Traditionally, “punchy” is defined as creating impact in as few words as possible. But in the corporate arena, this word seems to have transcended its old meaning and become an umbrella term for all-round high-quality copy that stands the test of time.
A lot of brands claim they want to sound punchy. But the truth is, there’s a time and a place for it. Popcorn-style copy – short, sharp words bursting out from the screen – is far more appetising in certain scenarios. Allow us to explain…
When does being “punchy” work?
For adverts, emails and anything with a character limit, it’s often a smart move to go punchy; ensuring you get your message across immediately. But whilst it can be tempting to utilise punchy copy at every opportunity, there are occasions where it just won’t have the desired effect.
Say you need a brochure, for example. After reading snappy sentences for eight pages straight, your audience will quickly tire. Generating maximum effect in marathon-like copy involves mixing up the pace of writing to keep people engaged.
Here’s what a brochure might look like if you kept things punchy page after page:
Great cars. Great quality. That’s Super Cars. We have the best automobiles. At the best prices. Sports vehicles. 4x4s. Saloons. You name it. There’s a car here for you.
A bit stilted and stuttery, isn’t it? Just think how much of an exhausting read that would be across an entire brochure. Would you even reach the end? Unlikely.
Let’s see what the same content might look like with more sundry sentences.
All the best cars. All the best prices. At Super Cars, we have the top automobiles on the market – from sports vehicles to saloons and 4x4s. Whatever you’re looking for, there’s a car here for you.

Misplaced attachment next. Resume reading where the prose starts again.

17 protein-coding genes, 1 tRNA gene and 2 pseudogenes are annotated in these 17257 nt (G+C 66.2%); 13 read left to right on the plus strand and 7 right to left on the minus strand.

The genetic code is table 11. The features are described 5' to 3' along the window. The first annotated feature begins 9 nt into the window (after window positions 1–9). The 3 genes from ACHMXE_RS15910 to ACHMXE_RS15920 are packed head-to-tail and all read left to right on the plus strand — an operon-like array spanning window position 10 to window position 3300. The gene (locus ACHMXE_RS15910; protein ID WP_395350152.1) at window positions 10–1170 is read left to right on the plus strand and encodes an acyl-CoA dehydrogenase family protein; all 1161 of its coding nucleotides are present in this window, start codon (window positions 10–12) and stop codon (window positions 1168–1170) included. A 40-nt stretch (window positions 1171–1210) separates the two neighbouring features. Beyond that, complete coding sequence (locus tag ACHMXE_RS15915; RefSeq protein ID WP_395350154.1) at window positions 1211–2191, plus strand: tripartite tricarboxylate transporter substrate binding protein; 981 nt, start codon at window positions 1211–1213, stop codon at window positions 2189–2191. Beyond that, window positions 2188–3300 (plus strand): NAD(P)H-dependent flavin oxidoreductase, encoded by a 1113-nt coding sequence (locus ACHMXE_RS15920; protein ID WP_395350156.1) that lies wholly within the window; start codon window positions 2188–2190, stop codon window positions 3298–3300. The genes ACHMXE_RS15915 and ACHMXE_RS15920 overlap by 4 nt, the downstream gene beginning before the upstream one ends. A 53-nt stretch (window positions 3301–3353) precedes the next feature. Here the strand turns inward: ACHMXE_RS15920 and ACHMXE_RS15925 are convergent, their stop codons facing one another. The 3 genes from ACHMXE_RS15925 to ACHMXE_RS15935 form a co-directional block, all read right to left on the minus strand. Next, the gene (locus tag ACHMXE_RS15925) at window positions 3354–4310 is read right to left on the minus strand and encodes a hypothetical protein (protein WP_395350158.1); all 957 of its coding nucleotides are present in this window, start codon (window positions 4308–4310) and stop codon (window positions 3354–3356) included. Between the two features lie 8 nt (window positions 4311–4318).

See how the flow carries you along a little easier? For bigger projects, it’s important to get the structure right and ensure your readers remain invested – and perpetual punchiness can be a poor choice.
Should you pick a “punchy” approach?
If you need a leaflet, webpage or email for your next project, a punchy approach will probably work wonders. Get the info across in an emphatic way and bang – you’re out of there.
However, if you’re creating a blog, brochure or even a whitepaper, it may be worth considering a style of writing that ebbs and flows to keep the reader hooked.
Rhythm is crucial in copywriting. When you’ve got a bit more breathing space for playing around with words, it might be worth sampling something a bit more melodic.
Regardless of whatever project you might have on the horizon, you’re probably a little unsure on the best style of writing to use. That’s why we’re here.
MYC’s writers can work with you to find the best written approach for your project and get the best results for your business. Give us a call to find out more! Our copywriters are available on 0161 660 9206 or email@example.com.